Seminar"Manipulating yield-stress fluids with ultrasound-activated microbubbles" Prof. Valeria Garbin


Wednesday, November 11, 2020 - 16:00




Micro/Bio/Nanofluidics (Shen) Unit would like to invite you to the virtual seminar by Prof. Valeria Garbin on September 28 (Monday).

Date: Wednesday, November 11, 2020
Time: 16:00-17:00
**Zoom session

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Meeting ID: 932 5909 3240
Passcode: 912969


Prof. Valeria Garbin
Department of Chemical Engineering
Delft University of Technology


Manipulating yield-stress fluids with ultrasound-activated microbubbles


Yield-stress fluids are widely used in the personal care, food engineering and construction materials industries because of their unique property of behaving as elastic solids under a given applied stress named yield stress. They may trap small bubbles, with either beneficial (e.g. for ice cream) or detrimental (e.g. in ceramics or concrete) effects, driving the need to control their bubble content. Ultrasound excitation of bubbles has already been shown to be a promising tool to remove bubbles from shear-thinning fluids. Acoustic waves induce rapid bubble dilation and compression cycles leading to a periodic, purely extensional strain field in the material, which may suffice to induce yielding and bubble release. We recently developed a theoretical model describing bubble dynamics in yield-stress fluids, to estimate the critical acoustic pressure required to initiate yielding and to provide guidelines to pinpoint the yielding transition in experiments. We then conducted experiments in a Carbopol microgel where small bubbles are excited using ultrasound at 10-100 kHz and imaged with a high-speed camera. We investigate the net motion of the bubble across the predicted yield point and analyse the influence of bubble shape oscillation on bubble mobility in the context of ultrasound bubble removal. We also report unexpected observations of arrested coalescence between pairs of bubbles forced into contact via acoustic interactions. Overall the comparison of theory and experiments in Carbopol indicates that local yielding is necessary but doesn’t seem to be sufficient to promote bubble removal; and that our analysis may need to account for the gradual nature of the yielding transition as recently established by other groups.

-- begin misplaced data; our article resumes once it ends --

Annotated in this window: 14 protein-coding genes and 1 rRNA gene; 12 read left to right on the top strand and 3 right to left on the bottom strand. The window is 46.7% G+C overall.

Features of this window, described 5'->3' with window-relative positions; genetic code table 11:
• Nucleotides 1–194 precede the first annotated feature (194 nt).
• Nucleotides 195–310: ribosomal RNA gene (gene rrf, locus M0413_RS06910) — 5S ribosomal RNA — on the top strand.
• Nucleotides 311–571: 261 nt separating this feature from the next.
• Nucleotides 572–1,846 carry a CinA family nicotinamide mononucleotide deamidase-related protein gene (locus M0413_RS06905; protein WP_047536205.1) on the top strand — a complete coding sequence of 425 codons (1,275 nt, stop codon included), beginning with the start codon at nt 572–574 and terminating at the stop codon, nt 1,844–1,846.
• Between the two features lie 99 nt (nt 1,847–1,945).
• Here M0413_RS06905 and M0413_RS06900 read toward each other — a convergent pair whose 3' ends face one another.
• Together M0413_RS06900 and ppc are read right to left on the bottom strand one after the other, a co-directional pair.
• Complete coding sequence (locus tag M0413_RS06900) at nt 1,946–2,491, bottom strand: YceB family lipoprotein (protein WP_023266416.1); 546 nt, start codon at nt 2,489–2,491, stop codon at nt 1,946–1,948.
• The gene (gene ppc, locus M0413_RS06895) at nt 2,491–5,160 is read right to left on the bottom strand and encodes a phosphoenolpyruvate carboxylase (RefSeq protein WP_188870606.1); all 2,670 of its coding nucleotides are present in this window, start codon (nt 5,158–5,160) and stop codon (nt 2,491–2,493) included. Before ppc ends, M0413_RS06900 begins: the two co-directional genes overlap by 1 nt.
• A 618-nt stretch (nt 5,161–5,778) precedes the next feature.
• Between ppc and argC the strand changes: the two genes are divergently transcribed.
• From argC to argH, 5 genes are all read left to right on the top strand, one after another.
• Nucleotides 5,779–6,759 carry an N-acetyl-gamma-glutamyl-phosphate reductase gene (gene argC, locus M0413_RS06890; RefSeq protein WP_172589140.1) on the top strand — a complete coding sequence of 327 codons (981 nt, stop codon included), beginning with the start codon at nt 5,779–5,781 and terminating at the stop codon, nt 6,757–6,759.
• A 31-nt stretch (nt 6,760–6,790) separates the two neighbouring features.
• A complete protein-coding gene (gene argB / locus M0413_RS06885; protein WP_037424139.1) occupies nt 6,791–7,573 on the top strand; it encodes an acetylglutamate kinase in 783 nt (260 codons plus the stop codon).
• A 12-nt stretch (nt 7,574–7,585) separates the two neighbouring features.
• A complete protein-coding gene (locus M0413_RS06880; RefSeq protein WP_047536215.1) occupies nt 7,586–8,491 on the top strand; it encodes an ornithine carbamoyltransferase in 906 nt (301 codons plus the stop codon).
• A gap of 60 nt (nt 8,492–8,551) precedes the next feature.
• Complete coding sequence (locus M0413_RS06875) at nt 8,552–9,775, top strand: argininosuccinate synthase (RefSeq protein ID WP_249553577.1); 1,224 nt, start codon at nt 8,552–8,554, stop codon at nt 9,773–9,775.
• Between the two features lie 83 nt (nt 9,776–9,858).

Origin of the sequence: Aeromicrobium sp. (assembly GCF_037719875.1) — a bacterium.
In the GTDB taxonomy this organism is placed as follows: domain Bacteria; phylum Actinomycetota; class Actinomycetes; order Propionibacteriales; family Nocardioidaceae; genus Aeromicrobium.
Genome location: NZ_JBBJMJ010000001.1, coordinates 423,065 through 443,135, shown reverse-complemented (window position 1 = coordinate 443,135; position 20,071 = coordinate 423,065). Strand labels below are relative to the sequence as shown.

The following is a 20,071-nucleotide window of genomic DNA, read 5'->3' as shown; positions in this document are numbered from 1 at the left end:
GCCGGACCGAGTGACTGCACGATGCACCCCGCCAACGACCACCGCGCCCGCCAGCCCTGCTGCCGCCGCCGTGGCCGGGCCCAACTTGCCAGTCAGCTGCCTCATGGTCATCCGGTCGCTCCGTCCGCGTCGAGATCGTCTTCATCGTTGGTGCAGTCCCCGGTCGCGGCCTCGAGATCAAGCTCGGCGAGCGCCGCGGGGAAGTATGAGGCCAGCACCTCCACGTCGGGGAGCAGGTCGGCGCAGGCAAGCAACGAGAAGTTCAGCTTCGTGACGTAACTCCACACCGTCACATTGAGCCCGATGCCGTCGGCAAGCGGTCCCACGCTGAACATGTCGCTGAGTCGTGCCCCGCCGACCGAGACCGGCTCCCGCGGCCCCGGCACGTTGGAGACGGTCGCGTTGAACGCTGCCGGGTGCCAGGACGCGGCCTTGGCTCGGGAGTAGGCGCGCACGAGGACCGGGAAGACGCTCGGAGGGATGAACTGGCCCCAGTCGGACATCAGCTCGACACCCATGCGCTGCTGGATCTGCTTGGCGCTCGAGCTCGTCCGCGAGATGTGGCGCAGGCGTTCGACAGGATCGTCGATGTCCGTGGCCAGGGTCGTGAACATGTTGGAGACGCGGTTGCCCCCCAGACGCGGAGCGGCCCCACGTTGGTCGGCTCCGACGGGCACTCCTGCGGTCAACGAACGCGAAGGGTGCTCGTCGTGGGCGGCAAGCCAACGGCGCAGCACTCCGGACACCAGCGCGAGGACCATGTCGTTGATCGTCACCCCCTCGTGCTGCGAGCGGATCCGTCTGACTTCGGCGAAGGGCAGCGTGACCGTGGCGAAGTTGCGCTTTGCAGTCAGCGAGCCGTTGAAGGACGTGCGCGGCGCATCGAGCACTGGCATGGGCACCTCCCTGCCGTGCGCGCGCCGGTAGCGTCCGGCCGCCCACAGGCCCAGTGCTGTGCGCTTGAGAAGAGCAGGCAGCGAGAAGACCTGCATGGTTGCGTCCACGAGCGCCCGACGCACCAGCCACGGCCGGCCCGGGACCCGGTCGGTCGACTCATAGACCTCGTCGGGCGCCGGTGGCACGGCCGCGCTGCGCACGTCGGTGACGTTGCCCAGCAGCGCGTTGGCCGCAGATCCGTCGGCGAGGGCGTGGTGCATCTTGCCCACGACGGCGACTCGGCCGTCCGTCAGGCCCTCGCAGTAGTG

Prof. Amy Shen

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